oices Albums By Lyndsey McKenna

courtesy of



f 2010 is any indicator of what’s

coming in the next decade, then get comfy, because it’s going to

be a boring ride. For god’s sake, a movie about Facebook starring Justin Timberlake is one of the best-reviewed movies of the year.

courtesy of rick chung’s flickr

4. Thigh-high stockings This is the look of extra high knee socks, layered over a pair of pants. It always causes me to do a double take: Are those really socks outside a pair of pants? Not only is this look ugly, it is unflattering. The socks cut off right at the fleshy part of the thigh, highlighting the top half of the thigh as the main part of the leg—not a slimming look. Keep your socks in your pants.

Sure, Kanye might have created a masterpiece, but

5. Ripped tights First there were the ripped jeans, then there were the ripped leggings, and now, we are down to barely any material at all with ripped tights. Many movie stars have been pairing their ripped tights with shorts, making it look as if they were just clawed at by the paparazzi and escaped with minimal clothing left. The main concern is what will fashion rip up next, because after tights, what else is there to rip? To avoid looking homeless or as if you were just attacked by a bear, keep the rips in your jeans only.

and her corrupting the young minds of Sesame Street viewers, she was simply the most important person of

where’s the scandal, where are the shocking outbursts on live television? You better hide your kids and your wife, because it’s getting dangerously dull out here. If this was an exciting year for anyone, though, it was Katy Perry. What with her cotton candy scented album

2010. Let’s not let this happen again. Let’s start making our own lives more interesting, because it sure as hell seems like no one else will. So get rid of those tired, trite plaid shirts and slip on some daisy dukes (with bikini tops to match, of course), and keep on chasing those teenage dreams.

By Michelle Lee

2. “OMG” Usher featuring Oh, oh, oh, oh, oh my gosh, you make me want to say, “Stop!” Is Usher really a valley girl in disguise? Even his velvety voice can only get away with so many “oh my gosh’s.” With 30 percent of the lyrics comprising “oh” or “baby,” this song gets old fast. Still, we can’t help but wonder what manner of beauty has so stupefied Usher as to replace his smooth charisma with a sixthgrade girl’s vocabulary. Honey must really got a booty like pow, pow, pow. 3. “Caifornia Gurls” Katy Perry featuring Snoop Dogg If this song were a food, it would be a saccharine, gooey confectionary monstrosity of powdered sugar,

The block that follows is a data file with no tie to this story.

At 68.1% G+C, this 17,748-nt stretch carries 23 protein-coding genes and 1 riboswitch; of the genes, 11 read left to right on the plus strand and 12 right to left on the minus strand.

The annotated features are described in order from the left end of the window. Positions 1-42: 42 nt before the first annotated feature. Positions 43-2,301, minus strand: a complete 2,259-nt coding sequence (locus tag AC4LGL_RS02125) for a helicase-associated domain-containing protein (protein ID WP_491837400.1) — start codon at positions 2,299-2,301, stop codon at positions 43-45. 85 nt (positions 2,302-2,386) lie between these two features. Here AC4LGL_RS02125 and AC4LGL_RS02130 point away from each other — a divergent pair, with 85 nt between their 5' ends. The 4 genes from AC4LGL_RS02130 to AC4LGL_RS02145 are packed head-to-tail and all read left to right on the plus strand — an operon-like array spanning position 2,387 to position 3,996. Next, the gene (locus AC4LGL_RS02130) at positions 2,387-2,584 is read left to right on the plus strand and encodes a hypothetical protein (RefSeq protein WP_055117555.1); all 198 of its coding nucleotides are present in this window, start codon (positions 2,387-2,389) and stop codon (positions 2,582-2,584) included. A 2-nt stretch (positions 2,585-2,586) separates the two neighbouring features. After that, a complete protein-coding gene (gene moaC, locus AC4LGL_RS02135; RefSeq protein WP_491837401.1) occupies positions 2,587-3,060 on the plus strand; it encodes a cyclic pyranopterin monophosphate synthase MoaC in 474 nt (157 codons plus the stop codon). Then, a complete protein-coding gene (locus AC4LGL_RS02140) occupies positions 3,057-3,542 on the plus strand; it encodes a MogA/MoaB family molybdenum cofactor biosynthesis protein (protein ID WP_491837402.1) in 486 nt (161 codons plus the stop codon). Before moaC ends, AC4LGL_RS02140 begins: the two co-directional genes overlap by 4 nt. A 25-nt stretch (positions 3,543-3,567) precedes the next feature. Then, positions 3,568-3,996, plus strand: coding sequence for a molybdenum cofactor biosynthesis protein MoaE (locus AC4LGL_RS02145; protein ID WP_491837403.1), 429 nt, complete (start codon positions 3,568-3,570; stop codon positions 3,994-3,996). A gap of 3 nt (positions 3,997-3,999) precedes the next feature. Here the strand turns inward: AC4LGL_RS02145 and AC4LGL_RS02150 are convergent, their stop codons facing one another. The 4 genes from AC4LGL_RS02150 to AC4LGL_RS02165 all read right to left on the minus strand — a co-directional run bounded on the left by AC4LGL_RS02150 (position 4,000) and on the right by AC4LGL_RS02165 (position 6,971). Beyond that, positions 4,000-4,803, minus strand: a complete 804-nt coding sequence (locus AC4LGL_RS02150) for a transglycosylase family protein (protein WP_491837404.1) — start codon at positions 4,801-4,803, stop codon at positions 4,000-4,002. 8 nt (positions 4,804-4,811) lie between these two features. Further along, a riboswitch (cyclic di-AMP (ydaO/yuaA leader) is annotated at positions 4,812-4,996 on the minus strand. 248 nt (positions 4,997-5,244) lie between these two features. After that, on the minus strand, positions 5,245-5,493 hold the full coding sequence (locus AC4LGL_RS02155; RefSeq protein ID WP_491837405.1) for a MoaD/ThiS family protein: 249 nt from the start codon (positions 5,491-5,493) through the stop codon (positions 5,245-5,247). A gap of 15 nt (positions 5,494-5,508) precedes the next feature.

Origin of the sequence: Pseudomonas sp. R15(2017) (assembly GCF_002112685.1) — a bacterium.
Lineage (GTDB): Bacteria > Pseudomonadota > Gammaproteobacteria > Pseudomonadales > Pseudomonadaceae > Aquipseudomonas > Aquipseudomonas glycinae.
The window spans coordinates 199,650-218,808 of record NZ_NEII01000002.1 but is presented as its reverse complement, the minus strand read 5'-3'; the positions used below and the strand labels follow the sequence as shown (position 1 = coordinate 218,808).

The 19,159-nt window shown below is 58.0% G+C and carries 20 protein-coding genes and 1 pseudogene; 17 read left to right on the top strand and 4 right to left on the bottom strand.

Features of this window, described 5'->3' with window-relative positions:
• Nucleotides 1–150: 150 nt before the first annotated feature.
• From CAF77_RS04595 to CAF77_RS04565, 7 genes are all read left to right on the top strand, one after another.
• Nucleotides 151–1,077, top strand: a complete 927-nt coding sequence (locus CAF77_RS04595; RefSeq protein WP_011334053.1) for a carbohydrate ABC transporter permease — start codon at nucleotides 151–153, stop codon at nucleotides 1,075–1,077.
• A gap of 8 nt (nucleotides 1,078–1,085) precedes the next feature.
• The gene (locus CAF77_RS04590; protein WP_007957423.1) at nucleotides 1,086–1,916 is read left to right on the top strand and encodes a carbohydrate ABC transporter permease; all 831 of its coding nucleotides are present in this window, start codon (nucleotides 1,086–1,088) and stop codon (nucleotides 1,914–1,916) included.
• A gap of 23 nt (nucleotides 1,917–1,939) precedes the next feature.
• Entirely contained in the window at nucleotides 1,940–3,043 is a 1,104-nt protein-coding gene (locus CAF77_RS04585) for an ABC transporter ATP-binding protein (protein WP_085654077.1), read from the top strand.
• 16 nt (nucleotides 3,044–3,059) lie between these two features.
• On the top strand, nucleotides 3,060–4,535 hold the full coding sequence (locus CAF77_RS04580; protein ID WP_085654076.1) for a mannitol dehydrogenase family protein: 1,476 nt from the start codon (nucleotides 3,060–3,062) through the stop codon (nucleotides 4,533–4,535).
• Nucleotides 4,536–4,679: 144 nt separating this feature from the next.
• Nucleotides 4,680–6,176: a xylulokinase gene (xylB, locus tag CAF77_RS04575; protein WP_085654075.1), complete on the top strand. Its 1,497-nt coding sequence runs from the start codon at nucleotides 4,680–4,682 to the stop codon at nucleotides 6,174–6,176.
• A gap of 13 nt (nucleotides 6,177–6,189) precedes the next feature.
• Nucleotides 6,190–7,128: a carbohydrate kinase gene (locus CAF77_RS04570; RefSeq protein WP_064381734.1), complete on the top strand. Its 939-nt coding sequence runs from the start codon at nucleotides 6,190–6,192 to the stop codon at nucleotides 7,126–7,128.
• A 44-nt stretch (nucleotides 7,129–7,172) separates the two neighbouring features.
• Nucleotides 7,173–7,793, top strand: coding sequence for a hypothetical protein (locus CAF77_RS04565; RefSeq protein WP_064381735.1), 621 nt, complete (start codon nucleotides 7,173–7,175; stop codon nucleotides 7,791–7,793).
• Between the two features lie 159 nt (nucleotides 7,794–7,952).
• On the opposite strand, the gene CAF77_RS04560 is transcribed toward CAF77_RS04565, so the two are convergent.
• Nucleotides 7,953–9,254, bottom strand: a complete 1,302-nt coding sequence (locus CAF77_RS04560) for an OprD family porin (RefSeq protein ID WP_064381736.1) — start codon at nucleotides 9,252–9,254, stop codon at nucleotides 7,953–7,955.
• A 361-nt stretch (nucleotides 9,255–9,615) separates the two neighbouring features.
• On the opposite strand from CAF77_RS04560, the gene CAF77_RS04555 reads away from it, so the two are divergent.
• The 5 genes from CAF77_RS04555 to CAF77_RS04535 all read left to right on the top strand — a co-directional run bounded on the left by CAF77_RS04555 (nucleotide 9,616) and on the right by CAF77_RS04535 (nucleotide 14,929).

whipped cream, and maraschino cherries. Add to that a pair of daisy dukes and bikinis on top and you’ve got “California Gurls” (yes, that’s “Gurls” with a “u”), an odd mix of bubble-gum pop and California cool. We don’t mind that mishmash so much as Katy Perry’s strange warbling as she belts “oh” up and down various octaves. It’s a mystery whether she’s yodeling or shrieking from sunstroke. Even so, with its catchy tune and cheery beats, “California Gurls” brightens up even the gloomiest days. It’s unforgettable. 4. “Love the Way You Lie” Eminem featuring Rihanna Never has a song so brilliantly glorified sadomasochism. Eminem strikes again with this angry anthem on venomous love-hate relationships. Is he trying to send a message about domestic abuse? Alcoholism? Pyromania? We don’t know, but hearing Eminem’s distinct cutting voice makes us melt a little bit inside every time. Yes, Eminem, you can tie us to the bed and set this house on fire. We like the way it hurts. 5. “Hey, Soul Sister” Train Over a decade later, Train is still holding strong. Their newest song “Hey, Soul Sister” whisks us back to the good old days with wistful chords and a whimsical ukulele. The warm and fuzzy feelings evoked can’t be escaped. Indeed, Train seems to follow us everywhere, serenading us at home, at supermarkets, and in the car. But no matter how often we hear it, Train’s high crooning voice is like cough syrup: sweet, soothing, and selfmedicating for the soul.

3. The Suburbs Arcade Fire Few bands can construct ambitious, concept-driven albums and consistently produce superb results. But for Arcade Fire, whose previous albums tackled the themes of death and religion with few shortcomings, it seemed that making a statement on suburban living

courtesy of nw lens’s flickr